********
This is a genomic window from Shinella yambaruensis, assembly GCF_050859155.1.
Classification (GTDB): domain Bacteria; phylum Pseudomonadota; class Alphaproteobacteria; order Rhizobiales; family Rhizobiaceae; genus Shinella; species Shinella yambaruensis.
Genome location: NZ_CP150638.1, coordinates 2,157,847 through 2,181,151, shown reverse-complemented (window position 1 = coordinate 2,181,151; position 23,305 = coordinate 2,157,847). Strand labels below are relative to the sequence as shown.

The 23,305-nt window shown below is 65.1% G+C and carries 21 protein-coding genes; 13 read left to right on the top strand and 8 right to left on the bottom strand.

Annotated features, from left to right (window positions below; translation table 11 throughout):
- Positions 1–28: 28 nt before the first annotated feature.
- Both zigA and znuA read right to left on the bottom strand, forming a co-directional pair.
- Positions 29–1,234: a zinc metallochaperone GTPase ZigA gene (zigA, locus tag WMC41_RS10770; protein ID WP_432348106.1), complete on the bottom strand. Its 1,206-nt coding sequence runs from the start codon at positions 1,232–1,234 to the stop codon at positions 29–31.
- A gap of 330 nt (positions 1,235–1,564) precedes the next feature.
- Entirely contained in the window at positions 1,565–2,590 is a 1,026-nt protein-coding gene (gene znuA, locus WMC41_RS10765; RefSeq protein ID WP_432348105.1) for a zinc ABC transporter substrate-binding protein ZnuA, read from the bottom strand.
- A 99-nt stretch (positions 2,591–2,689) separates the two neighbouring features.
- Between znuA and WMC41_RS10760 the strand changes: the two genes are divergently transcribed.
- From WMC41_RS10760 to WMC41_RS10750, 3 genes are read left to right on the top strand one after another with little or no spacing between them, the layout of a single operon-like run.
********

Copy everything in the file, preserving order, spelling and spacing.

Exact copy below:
This is a genomic window from Shinella yambaruensis, assembly GCF_050859155.1.
Classification (GTDB): domain Bacteria; phylum Pseudomonadota; class Alphaproteobacteria; order Rhizobiales; family Rhizobiaceae; genus Shinella; species Shinella yambaruensis.
Genome location: NZ_CP150638.1, coordinates 2,157,847 through 2,181,151, shown reverse-complemented (window position 1 = coordinate 2,181,151; position 23,305 = coordinate 2,157,847). Strand labels below are relative to the sequence as shown.

The 23,305-nt window shown below is 65.1% G+C and carries 21 protein-coding genes; 13 read left to right on the top strand and 8 right to left on the bottom strand.

Annotated features, from left to right (window positions below; translation table 11 throughout):
- Positions 1–28: 28 nt before the first annotated feature.
- Both zigA and znuA read right to left on the bottom strand, forming a co-directional pair.
- Positions 29–1,234: a zinc metallochaperone GTPase ZigA gene (zigA, locus tag WMC41_RS10770; protein ID WP_432348106.1), complete on the bottom strand. Its 1,206-nt coding sequence runs from the start codon at positions 1,232–1,234 to the stop codon at positions 29–31.
- A gap of 330 nt (positions 1,235–1,564) precedes the next feature.
- Entirely contained in the window at positions 1,565–2,590 is a 1,026-nt protein-coding gene (gene znuA, locus WMC41_RS10765; RefSeq protein ID WP_432348105.1) for a zinc ABC transporter substrate-binding protein ZnuA, read from the bottom strand.
- A 99-nt stretch (positions 2,591–2,689) separates the two neighbouring features.
- Between znuA and WMC41_RS10760 the strand changes: the two genes are divergently transcribed.
- From WMC41_RS10760 to WMC41_RS10750, 3 genes are read left to right on the top strand one after another with little or no spacing between them, the layout of a single operon-like run.